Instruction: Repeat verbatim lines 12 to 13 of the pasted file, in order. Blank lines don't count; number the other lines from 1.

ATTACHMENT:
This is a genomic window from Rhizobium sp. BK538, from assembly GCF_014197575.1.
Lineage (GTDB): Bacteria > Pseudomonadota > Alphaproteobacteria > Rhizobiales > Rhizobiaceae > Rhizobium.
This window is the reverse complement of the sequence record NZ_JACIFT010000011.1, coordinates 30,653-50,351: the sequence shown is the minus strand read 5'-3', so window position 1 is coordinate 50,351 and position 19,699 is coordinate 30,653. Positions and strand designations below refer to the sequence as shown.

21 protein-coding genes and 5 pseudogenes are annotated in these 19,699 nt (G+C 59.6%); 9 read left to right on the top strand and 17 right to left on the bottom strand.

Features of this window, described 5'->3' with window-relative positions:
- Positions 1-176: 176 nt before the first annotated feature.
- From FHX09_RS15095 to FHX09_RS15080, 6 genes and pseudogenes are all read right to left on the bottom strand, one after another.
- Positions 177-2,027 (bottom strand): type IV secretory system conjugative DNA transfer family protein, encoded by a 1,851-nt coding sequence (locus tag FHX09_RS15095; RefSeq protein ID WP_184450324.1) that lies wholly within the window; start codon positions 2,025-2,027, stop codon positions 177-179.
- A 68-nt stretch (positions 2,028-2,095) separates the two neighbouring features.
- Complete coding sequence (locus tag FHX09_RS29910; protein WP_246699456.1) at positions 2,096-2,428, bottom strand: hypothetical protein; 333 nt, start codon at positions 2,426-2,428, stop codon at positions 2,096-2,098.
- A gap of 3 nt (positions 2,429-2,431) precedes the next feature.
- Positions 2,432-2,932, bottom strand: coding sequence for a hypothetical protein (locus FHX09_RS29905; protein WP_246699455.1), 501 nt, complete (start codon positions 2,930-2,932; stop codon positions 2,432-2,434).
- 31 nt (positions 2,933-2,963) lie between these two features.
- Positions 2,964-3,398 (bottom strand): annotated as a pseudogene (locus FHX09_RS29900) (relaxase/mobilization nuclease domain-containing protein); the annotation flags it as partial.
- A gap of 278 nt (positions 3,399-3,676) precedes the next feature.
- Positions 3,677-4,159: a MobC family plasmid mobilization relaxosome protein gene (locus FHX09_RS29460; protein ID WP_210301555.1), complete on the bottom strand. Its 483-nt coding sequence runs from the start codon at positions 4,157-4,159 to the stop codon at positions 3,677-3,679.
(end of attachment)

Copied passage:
- Positions 2,432-2,932, bottom strand: coding sequence for a hypothetical protein (locus FHX09_RS29905; protein WP_246699455.1), 501 nt, complete (start codon positions 2,930-2,932; stop codon positions 2,432-2,434).
- 31 nt (positions 2,933-2,963) lie between these two features.